28 U.S. Code § 2241 - Power to grant writ
Words “for the purpose of an inquiry into the cause of restraint of liberty” in section 452 of title 28, U.S.C., 1940 ed., were omitted as merely descriptive of the writ.
Subsection (b) was added to give statutory sanction to orderly and appropriate procedure. A circuit judge who unnecessarily entertains applications which should be addressed to the district court, thereby disqualifies himself to hear such matters on appeal and to that extent limits his usefulness as a judge of the court of appeals. The Supreme Court and Supreme Court Justices should not be burdened with applications for writs cognizable in the district courts.
This section inserts commas in certain parts of the text of subsection (b) of section 2241 of title 28, U.S.C., for the purpose of proper punctuation.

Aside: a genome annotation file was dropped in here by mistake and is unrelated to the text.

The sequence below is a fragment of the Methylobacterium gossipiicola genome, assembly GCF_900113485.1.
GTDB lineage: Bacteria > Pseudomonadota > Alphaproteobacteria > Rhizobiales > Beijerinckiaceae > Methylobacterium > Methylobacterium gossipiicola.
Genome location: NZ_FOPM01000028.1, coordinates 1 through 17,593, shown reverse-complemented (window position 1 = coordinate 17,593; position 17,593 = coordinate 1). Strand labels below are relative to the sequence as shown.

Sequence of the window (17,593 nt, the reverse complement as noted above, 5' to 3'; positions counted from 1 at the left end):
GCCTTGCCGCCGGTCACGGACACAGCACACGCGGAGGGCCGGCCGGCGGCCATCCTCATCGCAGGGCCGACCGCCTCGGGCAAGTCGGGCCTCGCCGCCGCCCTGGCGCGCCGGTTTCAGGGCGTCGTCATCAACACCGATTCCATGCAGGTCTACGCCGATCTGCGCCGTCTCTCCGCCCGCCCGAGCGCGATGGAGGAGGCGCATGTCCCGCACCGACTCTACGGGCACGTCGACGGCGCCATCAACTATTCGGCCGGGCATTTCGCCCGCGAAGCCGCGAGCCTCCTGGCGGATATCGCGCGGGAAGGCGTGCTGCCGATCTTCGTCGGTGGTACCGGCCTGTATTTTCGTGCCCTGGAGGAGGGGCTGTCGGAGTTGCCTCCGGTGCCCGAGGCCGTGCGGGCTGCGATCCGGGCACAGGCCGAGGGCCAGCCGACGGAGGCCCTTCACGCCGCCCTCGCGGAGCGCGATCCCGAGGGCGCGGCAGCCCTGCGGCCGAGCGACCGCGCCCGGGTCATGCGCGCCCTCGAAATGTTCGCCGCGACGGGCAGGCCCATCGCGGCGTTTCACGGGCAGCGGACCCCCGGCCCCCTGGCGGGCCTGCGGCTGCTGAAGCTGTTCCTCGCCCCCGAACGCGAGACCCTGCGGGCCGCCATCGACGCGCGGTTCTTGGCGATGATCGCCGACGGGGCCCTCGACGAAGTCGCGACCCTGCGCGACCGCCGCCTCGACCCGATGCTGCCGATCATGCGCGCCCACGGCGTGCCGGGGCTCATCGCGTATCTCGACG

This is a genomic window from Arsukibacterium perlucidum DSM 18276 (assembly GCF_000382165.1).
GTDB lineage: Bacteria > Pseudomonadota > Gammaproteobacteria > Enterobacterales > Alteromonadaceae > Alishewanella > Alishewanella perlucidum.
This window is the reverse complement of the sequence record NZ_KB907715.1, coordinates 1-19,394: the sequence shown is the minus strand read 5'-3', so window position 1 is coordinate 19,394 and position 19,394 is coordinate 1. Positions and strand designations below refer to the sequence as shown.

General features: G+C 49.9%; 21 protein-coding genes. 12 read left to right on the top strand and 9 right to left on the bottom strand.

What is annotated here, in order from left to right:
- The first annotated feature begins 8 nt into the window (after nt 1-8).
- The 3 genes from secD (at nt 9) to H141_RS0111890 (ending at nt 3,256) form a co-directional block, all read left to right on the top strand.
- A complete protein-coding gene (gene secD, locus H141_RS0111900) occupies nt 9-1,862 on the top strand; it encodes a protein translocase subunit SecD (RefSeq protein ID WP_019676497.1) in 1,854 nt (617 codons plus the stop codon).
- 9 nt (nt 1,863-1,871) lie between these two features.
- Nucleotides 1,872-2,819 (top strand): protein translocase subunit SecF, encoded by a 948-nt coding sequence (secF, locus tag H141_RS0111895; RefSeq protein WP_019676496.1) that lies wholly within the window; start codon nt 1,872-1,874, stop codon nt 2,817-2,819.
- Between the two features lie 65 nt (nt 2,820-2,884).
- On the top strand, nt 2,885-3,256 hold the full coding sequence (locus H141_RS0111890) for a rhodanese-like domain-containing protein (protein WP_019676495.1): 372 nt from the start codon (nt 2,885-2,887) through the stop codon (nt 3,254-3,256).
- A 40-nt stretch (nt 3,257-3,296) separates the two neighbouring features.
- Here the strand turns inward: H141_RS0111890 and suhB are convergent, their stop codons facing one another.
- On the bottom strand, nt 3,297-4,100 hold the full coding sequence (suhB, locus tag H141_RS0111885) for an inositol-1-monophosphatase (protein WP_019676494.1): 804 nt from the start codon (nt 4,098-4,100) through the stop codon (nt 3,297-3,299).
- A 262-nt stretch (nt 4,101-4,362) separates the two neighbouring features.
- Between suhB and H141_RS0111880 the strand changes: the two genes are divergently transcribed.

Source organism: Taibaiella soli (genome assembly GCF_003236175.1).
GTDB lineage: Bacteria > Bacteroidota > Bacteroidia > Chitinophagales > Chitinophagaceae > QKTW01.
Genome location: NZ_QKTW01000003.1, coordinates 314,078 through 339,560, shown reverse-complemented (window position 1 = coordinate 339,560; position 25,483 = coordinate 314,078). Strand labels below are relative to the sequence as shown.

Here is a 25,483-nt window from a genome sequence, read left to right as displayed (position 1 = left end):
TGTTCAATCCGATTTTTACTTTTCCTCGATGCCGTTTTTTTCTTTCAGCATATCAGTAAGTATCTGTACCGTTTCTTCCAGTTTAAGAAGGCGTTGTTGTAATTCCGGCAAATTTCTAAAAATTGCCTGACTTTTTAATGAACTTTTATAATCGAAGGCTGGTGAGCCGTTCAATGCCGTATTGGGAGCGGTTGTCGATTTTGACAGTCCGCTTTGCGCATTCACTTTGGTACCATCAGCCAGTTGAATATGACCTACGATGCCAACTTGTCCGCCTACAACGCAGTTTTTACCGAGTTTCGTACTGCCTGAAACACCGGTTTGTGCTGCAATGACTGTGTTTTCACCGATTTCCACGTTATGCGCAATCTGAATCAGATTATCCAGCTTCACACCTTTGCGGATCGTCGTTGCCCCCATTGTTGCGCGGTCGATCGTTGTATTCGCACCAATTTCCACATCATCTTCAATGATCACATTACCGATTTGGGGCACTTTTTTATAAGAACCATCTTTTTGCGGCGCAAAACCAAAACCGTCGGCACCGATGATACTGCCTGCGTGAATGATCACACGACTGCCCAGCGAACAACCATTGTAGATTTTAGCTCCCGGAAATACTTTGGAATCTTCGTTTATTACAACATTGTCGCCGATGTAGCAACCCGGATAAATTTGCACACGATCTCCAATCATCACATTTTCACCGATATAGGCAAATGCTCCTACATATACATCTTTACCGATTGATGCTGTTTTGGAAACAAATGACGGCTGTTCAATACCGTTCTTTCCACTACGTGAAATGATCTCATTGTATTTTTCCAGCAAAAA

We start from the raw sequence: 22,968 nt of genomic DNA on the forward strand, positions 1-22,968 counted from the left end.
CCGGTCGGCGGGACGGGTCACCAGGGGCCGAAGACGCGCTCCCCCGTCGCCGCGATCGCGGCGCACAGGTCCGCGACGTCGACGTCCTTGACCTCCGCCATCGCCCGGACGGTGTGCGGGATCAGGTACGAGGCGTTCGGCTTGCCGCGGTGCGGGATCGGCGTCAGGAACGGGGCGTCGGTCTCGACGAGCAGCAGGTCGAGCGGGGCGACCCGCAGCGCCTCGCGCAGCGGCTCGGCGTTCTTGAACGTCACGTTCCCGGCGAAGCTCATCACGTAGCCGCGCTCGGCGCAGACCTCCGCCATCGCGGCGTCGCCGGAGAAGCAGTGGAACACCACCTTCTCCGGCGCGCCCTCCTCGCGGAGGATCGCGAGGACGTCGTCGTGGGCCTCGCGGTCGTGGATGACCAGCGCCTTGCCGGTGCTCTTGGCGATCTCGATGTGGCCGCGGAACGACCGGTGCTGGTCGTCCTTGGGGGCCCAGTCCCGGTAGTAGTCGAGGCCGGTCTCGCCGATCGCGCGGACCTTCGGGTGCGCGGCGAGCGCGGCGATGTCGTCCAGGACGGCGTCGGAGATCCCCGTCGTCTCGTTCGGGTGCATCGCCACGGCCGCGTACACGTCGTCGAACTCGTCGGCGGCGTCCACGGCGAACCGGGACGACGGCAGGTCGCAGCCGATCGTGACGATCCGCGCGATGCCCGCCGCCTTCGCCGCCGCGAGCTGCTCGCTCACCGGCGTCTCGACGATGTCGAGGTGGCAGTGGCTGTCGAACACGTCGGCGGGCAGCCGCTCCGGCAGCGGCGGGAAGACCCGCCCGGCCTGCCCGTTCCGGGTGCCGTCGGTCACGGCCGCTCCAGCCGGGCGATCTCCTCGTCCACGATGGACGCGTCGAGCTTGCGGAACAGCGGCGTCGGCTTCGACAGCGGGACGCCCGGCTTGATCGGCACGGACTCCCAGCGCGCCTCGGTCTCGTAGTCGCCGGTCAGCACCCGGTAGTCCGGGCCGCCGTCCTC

Section 1005(e) of the Detainee Treatment Act of 2005, referred to in subsec. (e)(2), is section 1005(e) of title X of div. A of Pub. L. 109–148, which is set out as a note under section 801 of Title 10, Armed Forces.
For information regarding the constitutionality of certain provisions of this section, as added and amended by section 1005(e)(1) of Pub. L. 109–148 and section 7(a) of Pub. L. 109–366, see the Table of Laws Held Unconstitutional in Whole or in Part by the Supreme Court on the Constitution Annotated website, constitution.congress.gov.
2006—Subsec. (e). Pub. L. 109–366, § 7(a), as amended by Pub. L. 110–181, added subsec. (e) and struck out both former subsecs. (e) relating to jurisdiction to hear or consider action against United States or its agents relating to detention of alien by Department of Defense at Guantanamo Bay, Cuba.
1966—Subsec. (d). Pub. L. 89–590 added subsec. (d).
1949—Subsec. (b). Act May 24, 1949, inserted commas after “Supreme Court” and “any justice thereof”.